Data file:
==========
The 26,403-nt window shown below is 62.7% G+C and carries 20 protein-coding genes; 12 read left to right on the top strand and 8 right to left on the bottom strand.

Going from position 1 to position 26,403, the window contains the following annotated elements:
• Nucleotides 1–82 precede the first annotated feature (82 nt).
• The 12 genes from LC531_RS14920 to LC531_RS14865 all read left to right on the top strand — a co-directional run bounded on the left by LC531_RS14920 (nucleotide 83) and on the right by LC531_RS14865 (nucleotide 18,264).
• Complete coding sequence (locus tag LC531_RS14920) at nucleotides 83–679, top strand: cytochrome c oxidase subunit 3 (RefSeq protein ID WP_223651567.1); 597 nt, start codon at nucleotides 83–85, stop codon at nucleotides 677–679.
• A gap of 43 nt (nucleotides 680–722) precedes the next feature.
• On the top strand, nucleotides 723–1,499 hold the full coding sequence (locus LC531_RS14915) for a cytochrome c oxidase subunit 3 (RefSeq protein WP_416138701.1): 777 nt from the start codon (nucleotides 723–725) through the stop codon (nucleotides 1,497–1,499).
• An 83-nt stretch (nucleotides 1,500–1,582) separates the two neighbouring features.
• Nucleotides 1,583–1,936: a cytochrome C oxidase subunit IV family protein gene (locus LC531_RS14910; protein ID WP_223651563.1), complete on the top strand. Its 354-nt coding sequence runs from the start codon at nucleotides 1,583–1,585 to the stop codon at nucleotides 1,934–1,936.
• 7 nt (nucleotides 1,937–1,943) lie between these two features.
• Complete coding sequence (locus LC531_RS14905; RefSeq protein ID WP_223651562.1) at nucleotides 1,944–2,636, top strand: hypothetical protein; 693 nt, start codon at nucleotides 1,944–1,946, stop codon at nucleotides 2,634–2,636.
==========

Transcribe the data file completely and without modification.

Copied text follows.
The 26,403-nt window shown below is 62.7% G+C and carries 20 protein-coding genes; 12 read left to right on the top strand and 8 right to left on the bottom strand.

Going from position 1 to position 26,403, the window contains the following annotated elements:
• Nucleotides 1–82 precede the first annotated feature (82 nt).
• The 12 genes from LC531_RS14920 to LC531_RS14865 all read left to right on the top strand — a co-directional run bounded on the left by LC531_RS14920 (nucleotide 83) and on the right by LC531_RS14865 (nucleotide 18,264).
• Complete coding sequence (locus tag LC531_RS14920) at nucleotides 83–679, top strand: cytochrome c oxidase subunit 3 (RefSeq protein ID WP_223651567.1); 597 nt, start codon at nucleotides 83–85, stop codon at nucleotides 677–679.
• A gap of 43 nt (nucleotides 680–722) precedes the next feature.
• On the top strand, nucleotides 723–1,499 hold the full coding sequence (locus LC531_RS14915) for a cytochrome c oxidase subunit 3 (RefSeq protein WP_416138701.1): 777 nt from the start codon (nucleotides 723–725) through the stop codon (nucleotides 1,497–1,499).
• An 83-nt stretch (nucleotides 1,500–1,582) separates the two neighbouring features.
• Nucleotides 1,583–1,936: a cytochrome C oxidase subunit IV family protein gene (locus LC531_RS14910; protein ID WP_223651563.1), complete on the top strand. Its 354-nt coding sequence runs from the start codon at nucleotides 1,583–1,585 to the stop codon at nucleotides 1,934–1,936.
• 7 nt (nucleotides 1,937–1,943) lie between these two features.
• Complete coding sequence (locus LC531_RS14905; RefSeq protein ID WP_223651562.1) at nucleotides 1,944–2,636, top strand: hypothetical protein; 693 nt, start codon at nucleotides 1,944–1,946, stop codon at nucleotides 2,634–2,636.